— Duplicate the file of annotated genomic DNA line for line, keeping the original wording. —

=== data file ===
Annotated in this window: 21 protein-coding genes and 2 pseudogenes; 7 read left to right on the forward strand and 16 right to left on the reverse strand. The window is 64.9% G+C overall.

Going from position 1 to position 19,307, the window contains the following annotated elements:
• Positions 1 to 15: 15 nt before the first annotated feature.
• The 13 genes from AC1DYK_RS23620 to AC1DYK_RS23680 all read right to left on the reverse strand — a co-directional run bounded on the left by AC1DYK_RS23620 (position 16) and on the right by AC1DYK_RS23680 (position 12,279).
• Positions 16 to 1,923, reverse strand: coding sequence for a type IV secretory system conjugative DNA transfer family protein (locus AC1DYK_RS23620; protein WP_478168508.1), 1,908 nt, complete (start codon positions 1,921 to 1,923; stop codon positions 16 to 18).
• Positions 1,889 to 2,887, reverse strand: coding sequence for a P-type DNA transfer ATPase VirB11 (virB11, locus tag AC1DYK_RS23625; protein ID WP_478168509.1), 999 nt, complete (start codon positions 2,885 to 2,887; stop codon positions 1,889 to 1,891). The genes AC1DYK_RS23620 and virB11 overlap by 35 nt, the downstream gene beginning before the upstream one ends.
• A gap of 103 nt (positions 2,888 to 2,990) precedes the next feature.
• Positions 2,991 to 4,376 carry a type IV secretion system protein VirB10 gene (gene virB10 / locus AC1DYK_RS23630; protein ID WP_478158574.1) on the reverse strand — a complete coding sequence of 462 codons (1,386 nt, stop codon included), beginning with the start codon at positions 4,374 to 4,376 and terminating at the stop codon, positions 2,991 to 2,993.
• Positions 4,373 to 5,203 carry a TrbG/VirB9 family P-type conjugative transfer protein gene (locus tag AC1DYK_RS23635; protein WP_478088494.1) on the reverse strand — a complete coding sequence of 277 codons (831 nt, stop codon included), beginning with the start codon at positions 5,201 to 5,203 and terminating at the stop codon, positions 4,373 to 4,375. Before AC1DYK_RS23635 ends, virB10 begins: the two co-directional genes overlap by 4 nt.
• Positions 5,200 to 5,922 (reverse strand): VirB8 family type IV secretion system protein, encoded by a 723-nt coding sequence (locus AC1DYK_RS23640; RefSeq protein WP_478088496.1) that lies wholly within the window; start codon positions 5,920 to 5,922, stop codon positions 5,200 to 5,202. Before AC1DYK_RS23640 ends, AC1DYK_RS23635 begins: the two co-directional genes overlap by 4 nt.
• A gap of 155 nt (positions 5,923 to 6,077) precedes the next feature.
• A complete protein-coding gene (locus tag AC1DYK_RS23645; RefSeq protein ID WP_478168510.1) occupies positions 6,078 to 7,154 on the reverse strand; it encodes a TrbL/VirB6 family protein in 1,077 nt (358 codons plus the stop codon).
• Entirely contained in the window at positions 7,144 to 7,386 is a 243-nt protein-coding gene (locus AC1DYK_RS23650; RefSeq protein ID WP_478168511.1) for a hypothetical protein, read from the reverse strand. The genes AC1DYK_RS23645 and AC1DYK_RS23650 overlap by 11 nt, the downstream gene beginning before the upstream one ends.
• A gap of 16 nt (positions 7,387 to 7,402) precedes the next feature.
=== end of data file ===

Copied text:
Annotated in this window: 21 protein-coding genes and 2 pseudogenes; 7 read left to right on the forward strand and 16 right to left on the reverse strand. The window is 64.9% G+C overall.

Going from position 1 to position 19,307, the window contains the following annotated elements:
• Positions 1 to 15: 15 nt before the first annotated feature.
• The 13 genes from AC1DYK_RS23620 to AC1DYK_RS23680 all read right to left on the reverse strand — a co-directional run bounded on the left by AC1DYK_RS23620 (position 16) and on the right by AC1DYK_RS23680 (position 12,279).
• Positions 16 to 1,923, reverse strand: coding sequence for a type IV secretory system conjugative DNA transfer family protein (locus AC1DYK_RS23620; protein WP_478168508.1), 1,908 nt, complete (start codon positions 1,921 to 1,923; stop codon positions 16 to 18).
• Positions 1,889 to 2,887, reverse strand: coding sequence for a P-type DNA transfer ATPase VirB11 (virB11, locus tag AC1DYK_RS23625; protein ID WP_478168509.1), 999 nt, complete (start codon positions 2,885 to 2,887; stop codon positions 1,889 to 1,891). The genes AC1DYK_RS23620 and virB11 overlap by 35 nt, the downstream gene beginning before the upstream one ends.
• A gap of 103 nt (positions 2,888 to 2,990) precedes the next feature.
• Positions 2,991 to 4,376 carry a type IV secretion system protein VirB10 gene (gene virB10 / locus AC1DYK_RS23630; protein ID WP_478158574.1) on the reverse strand — a complete coding sequence of 462 codons (1,386 nt, stop codon included), beginning with the start codon at positions 4,374 to 4,376 and terminating at the stop codon, positions 2,991 to 2,993.
• Positions 4,373 to 5,203 carry a TrbG/VirB9 family P-type conjugative transfer protein gene (locus tag AC1DYK_RS23635; protein WP_478088494.1) on the reverse strand — a complete coding sequence of 277 codons (831 nt, stop codon included), beginning with the start codon at positions 5,201 to 5,203 and terminating at the stop codon, positions 4,373 to 4,375. Before AC1DYK_RS23635 ends, virB10 begins: the two co-directional genes overlap by 4 nt.
• Positions 5,200 to 5,922 (reverse strand): VirB8 family type IV secretion system protein, encoded by a 723-nt coding sequence (locus AC1DYK_RS23640; RefSeq protein WP_478088496.1) that lies wholly within the window; start codon positions 5,920 to 5,922, stop codon positions 5,200 to 5,202. Before AC1DYK_RS23640 ends, AC1DYK_RS23635 begins: the two co-directional genes overlap by 4 nt.
• A gap of 155 nt (positions 5,923 to 6,077) precedes the next feature.
• A complete protein-coding gene (locus tag AC1DYK_RS23645; RefSeq protein ID WP_478168510.1) occupies positions 6,078 to 7,154 on the reverse strand; it encodes a TrbL/VirB6 family protein in 1,077 nt (358 codons plus the stop codon).
• Entirely contained in the window at positions 7,144 to 7,386 is a 243-nt protein-coding gene (locus AC1DYK_RS23650; RefSeq protein ID WP_478168511.1) for a hypothetical protein, read from the reverse strand. The genes AC1DYK_RS23645 and AC1DYK_RS23650 overlap by 11 nt, the downstream gene beginning before the upstream one ends.
• A gap of 16 nt (positions 7,387 to 7,402) precedes the next feature.